US District Court Judge throws out court case against import ban on game trophies


(Posted 09th June 2014)

Hunting companies in Tanzania and Zimbabwe are left to count their losses as a court case brought in the United States against recent new regulations, banning the import of game trophies from the two countries by the Obama administration, failed to overturn the ban.

US District Court Judge Amy Berman Jackson gave a lengthy ruling in which she sided with the administration, namely US Fish and Wildlife, which put a moratorium in place effectively denying hunters from the US the chance to come back with their trophies, thought to lead to a serious downturn of hunting activities in the two countries. The ban was imposed in early April over shocking reports of poaching on a commercial scale in both countries and the respective government’s apparent inability or unwillingness to stop poaching by any means possible.

The Ministry of Natural Resources and Tourism reportedly has plans to appeal to the American government directly to lift the ban but the latest court ruling has certainly strengthened the position of US Fish and Wildlife in the face of conservationists demands to ban hunting altogether.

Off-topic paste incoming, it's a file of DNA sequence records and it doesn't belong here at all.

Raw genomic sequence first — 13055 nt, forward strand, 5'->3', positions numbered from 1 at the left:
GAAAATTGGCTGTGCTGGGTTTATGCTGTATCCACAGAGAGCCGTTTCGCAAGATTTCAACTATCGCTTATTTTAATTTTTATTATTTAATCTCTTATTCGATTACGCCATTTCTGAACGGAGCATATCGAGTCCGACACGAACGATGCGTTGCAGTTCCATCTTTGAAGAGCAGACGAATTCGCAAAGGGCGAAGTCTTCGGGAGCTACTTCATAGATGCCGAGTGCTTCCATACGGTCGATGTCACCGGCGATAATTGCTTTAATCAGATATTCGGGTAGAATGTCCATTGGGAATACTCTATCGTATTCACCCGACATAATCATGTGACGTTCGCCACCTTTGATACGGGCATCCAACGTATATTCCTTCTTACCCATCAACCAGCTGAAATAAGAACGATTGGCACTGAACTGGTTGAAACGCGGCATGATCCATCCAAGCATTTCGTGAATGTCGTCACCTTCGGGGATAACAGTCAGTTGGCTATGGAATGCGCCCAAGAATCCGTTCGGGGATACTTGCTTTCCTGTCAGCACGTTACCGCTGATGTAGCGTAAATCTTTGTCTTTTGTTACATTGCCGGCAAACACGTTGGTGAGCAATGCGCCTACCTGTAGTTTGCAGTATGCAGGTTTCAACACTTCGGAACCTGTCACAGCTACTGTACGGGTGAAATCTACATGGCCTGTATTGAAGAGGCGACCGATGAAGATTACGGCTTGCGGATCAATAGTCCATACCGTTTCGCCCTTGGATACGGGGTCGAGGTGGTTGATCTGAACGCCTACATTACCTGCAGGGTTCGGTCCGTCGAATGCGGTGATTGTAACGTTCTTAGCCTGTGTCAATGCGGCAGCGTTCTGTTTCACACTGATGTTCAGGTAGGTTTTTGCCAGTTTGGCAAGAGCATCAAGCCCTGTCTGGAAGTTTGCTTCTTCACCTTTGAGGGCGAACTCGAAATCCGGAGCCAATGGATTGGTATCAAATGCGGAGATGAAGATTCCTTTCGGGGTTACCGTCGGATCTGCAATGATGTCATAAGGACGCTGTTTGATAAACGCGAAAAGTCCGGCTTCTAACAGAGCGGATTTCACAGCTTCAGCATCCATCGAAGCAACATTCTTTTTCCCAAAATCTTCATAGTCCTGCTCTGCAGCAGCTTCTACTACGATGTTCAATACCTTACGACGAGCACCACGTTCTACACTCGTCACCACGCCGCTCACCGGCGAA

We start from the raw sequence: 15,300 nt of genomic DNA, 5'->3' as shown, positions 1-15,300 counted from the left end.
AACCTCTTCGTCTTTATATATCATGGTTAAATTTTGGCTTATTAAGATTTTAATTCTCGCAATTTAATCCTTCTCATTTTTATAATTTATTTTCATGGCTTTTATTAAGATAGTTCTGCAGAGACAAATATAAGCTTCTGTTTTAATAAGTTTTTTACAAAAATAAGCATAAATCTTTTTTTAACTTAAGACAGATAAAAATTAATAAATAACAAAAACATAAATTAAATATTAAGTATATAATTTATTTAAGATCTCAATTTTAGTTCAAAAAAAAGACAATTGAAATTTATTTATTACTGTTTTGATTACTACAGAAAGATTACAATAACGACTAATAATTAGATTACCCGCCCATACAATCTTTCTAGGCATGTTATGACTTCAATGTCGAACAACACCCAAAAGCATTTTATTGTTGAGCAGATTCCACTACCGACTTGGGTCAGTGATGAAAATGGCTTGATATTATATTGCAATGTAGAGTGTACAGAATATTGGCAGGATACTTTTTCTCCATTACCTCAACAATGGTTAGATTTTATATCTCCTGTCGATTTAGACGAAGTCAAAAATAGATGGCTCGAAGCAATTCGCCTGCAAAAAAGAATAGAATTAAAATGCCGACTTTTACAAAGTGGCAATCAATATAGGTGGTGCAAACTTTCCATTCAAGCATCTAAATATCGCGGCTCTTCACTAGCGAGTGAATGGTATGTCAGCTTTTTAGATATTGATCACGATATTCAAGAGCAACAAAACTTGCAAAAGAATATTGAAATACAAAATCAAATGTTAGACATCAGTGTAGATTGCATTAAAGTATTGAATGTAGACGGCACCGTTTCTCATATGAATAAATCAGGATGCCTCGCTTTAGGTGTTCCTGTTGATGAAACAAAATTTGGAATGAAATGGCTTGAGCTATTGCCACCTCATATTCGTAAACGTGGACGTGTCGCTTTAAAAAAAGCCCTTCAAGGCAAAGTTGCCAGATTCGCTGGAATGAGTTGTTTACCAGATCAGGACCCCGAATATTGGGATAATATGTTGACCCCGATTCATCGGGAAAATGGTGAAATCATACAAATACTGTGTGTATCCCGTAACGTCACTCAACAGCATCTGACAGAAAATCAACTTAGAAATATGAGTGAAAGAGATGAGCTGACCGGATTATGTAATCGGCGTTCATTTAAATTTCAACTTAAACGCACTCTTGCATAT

Recent census figures from the Selous and the Ruaha / Mikumi area of Tanzania showed a dramatic fall in elephant numbers over the past few years, attributed to large scale slaughter among the big herds as the demand in the Far East, in particular in China, for ivory rose to unprecedented levels. Tanzania was named by Interpol as one of the main countries from where blood ivory is exported or which is used as a transit route for blood ivory from third countries, leaving her reputation as a conservation nation in tatters, made worse by reports in the Daily Mail on Sunday a few months ago which painted a very unfavourable picture of how the government in Tanzania has done little in the past to stem the tide.

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